Generation Emigration

The Irish Times forum by and for Irish citizens living overseas,

“I couldn’t put my finger on why I was going”

Anna Byrne battled the floods six weeks ago to move to Berlin in search of something different.

Tue, Dec 6, 2011, 18:04

   

Anna Byrne battled the floods six weeks ago to move to Berlin in search of something different.

I left Ireland on October 25th 2011 after several months of deliberation. Yes, the ticket was booked a few weeks before, but I still couldn’t really put my finger on why I was going. No money? Sure, but I never made good money in the boom – it always seemed to be around the next corner, and I spent 2005 until 2008 in college. I graduated just around the time the house of cards crumbled. The best money I ever made was working in a 5 star hotel at the height of it all 8 years ago, when I was still in my teens.

So, was it for better prospects? But I know people in Cork who are involved in the arts in Cork, setting up studio spaces, galleries and workshops without any funding from the Arts Council or any other body. And maybe, without wanting to admit it, I like Ireland. Maybe, for all my complaining, I like feeling at home, being at home. It’s my place. I know the humour, the nuances. I know the language, but I know it in other ways; culturally, socially. So why did I want to go to Germany, to a language I hadn’t a clue of?

With a growing sentimentality, I left Cork on Monday 24th October. If I wanted a fond farewell of Ireland, I was to be disappointed.
My first mistake was getting the bus. At 4 ½ hours, it’s my idea of hell. But I was the worse for wear, shall I put it delicately, and went along with my boyfriend’s assurances of it being more economically viable than the train.

All was well until we were just a few miles outside the capital. The rain had been getting heavier. The bus was silent. No radio to give an indication of what was going on. We sat there for an hour, slowly crawling along behind a trail of red tail lights. Finally we came to the impasse – a huge body of water. On the far side of the motorway, the water had become a heavy stream into a garage.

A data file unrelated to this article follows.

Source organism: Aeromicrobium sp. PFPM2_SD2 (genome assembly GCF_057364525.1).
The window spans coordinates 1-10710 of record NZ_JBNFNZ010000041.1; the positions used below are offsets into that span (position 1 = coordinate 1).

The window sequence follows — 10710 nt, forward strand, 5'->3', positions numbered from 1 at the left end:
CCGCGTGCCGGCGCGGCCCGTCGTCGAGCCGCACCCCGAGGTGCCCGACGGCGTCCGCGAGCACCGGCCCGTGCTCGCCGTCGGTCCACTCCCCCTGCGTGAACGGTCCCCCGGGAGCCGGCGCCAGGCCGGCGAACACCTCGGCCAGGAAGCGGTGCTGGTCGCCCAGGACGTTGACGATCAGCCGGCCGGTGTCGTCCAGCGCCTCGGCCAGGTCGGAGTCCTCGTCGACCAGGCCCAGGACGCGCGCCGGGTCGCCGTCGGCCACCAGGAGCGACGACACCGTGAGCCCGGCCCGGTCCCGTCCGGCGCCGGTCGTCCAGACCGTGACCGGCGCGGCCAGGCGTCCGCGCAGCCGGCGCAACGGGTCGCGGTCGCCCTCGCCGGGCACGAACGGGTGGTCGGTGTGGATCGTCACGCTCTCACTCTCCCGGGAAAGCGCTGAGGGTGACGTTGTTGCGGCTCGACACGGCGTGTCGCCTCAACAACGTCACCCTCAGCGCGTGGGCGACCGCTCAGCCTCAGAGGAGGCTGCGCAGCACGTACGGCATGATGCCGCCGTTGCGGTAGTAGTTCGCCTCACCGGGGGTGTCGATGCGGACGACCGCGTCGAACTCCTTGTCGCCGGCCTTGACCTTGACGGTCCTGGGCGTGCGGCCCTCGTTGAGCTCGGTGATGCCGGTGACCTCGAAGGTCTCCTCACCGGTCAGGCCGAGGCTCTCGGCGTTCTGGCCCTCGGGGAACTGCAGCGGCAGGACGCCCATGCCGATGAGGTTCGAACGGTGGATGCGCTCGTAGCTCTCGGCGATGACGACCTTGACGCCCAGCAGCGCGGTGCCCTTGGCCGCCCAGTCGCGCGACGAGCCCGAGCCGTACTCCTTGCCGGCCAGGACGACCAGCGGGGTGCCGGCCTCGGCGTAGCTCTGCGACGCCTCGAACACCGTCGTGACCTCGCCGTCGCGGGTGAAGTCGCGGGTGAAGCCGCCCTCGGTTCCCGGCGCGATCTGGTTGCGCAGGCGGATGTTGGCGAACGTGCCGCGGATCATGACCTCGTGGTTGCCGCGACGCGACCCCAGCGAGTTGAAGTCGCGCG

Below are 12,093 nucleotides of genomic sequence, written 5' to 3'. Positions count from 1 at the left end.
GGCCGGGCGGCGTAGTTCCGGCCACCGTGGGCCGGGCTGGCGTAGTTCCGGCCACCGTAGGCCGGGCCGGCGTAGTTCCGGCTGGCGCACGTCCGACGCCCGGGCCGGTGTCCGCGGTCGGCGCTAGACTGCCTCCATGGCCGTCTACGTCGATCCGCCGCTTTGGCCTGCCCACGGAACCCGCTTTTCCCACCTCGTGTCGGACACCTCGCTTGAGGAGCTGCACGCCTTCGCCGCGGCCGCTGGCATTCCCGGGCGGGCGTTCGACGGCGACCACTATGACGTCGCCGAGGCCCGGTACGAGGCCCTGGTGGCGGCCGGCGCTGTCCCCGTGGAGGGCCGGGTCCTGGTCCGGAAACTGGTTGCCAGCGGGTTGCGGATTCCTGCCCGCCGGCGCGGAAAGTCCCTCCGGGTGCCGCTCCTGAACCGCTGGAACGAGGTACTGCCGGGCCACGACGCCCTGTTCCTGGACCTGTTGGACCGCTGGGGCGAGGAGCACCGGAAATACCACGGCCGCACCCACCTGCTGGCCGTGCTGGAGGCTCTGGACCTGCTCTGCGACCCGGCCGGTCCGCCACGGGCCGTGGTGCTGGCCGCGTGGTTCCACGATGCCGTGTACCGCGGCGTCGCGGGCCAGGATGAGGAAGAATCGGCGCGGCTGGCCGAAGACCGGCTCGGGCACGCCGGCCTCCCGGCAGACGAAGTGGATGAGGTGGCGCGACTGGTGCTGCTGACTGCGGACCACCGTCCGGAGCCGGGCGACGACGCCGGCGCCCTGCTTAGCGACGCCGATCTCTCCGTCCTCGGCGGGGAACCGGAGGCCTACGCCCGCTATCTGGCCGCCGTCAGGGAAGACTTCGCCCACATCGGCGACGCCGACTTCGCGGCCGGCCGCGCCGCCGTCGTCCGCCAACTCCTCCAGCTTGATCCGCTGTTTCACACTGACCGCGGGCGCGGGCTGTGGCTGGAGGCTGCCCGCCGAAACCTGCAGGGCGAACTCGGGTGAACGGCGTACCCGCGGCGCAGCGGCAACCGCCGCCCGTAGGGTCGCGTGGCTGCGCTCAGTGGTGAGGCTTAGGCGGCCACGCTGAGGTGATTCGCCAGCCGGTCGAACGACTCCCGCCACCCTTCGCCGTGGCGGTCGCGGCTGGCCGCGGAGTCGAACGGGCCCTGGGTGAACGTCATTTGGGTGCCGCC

We continued on, but at the Red Cow were stalled again. This time people were up in their seats, looking out the windows. By the time we all abandoned the bus, leaving the bus driver to fend for himself, we had been sitting on it for 6 ½ hours. We walked past dozens of cars. Solitary drivers sat staring straight ahead, or clustered at the bonnet, arms folded. Other cars had been abandoned. Up ahead, another flood. Dublin on the other side.

The only way was through it, so I took off my shoes, and a kind man offered to carry my very overweight bag. The water was too deep on the road so we got onto the Luas track and waded. We got to the stop, and a Luas, only to find that the Luas was stopping at Blackhorse. We took a brief respite in the pub, assured buses were running into the city. They were not. Wet and cold, we hailed a taxi which took us to Heuston – it couldn’t go any further. We walked to Smithfield and finally collapsed into bed at 1am.